Apple update will let users stop iPhone battery slowdowns, Tim Cook says

Tim Cook admitted the company could have been clearer about the issue – AP

iPhone owners will be able to disable a feature that slows down their mobiles as their batteries age, Apple’s chief executive has said.

Tim Cook said a forthcoming update to iOS will allow users to turn off the slowdown feature after its emergence led to dozens of lawsuits and a probe from French authorities.

Apple admitted last month that it “throttles” the iPhone 6, 6s, SE and 7 when their batteries degrade, a change designed to prevent the phones from shutting down unexpectedly. It has apologised and cut the price of battery replacements, but denied that it slows down phones to encourage users to upgrade.

Speaking to ABC, Cook said users will be able to turn off the throttling feature in an iOS update, although he said he did not recommend it as it could lead to the phones shutting down unexpectedly. A developer preview will be released in February, meaning the public release is likely to be a month later.

“We’re gonna give people the visibility of the health of their battery so its very very transparent, this hasn’t been done before,” Cook said. “We will tell somebody we’re slightly reducing your performance by some amount in order to not have a sudden restart, and if you don’t want it you can turn it off.”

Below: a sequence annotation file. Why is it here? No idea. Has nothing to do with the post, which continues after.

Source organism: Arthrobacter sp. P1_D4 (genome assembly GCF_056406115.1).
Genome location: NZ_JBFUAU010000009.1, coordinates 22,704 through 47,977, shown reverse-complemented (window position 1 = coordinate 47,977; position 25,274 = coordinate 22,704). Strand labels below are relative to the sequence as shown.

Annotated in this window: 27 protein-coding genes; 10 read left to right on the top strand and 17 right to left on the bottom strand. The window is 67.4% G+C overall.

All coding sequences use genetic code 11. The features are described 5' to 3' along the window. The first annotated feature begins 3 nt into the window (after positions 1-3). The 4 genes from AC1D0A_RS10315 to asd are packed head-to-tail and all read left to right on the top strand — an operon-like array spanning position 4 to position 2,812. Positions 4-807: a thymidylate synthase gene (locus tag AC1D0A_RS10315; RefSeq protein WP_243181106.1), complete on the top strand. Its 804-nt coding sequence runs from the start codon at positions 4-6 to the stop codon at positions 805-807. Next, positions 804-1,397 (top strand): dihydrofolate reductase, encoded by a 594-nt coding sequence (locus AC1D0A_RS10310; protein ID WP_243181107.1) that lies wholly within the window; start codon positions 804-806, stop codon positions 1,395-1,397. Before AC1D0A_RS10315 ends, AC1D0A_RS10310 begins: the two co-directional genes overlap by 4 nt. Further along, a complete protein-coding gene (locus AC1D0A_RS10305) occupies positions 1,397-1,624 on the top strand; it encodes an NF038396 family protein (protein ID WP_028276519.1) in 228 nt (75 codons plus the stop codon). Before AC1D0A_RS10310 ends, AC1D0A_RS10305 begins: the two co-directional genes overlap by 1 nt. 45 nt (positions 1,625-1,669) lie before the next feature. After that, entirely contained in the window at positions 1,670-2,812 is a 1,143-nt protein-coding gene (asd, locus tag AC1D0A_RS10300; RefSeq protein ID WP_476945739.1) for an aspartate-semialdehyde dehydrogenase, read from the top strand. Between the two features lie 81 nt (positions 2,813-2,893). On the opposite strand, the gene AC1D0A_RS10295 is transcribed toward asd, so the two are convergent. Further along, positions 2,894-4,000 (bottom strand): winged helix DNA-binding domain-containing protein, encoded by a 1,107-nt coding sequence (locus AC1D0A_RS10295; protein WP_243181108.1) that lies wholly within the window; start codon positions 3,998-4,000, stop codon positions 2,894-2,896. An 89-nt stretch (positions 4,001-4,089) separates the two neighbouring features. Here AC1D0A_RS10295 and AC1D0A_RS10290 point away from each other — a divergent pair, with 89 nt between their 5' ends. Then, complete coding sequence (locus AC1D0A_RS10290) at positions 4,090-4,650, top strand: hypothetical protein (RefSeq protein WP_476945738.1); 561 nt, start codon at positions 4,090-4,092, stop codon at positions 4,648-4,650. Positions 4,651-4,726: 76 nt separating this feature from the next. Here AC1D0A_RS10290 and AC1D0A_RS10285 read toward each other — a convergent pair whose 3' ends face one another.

FAQ | Apple’s iPhone slowdown

“We don’t recommend it, because we think people’s iPhones are really important to them and you never can tell when something is so urgent.”

He added that Apple could have been clearer about the fact that iPhones were being slowed down. “Our actions were always in service of the user, maybe we should have been clearer at a point of time but our actions were always the purest.

“If anybody out there believes we did something nefariously we apologise for any kind of thing that we did or didn’t do.”

Apple faces lawsuits in several countries over the matter as well as an investigation by French prosecutors under the country’s “planned obsolescence” law.

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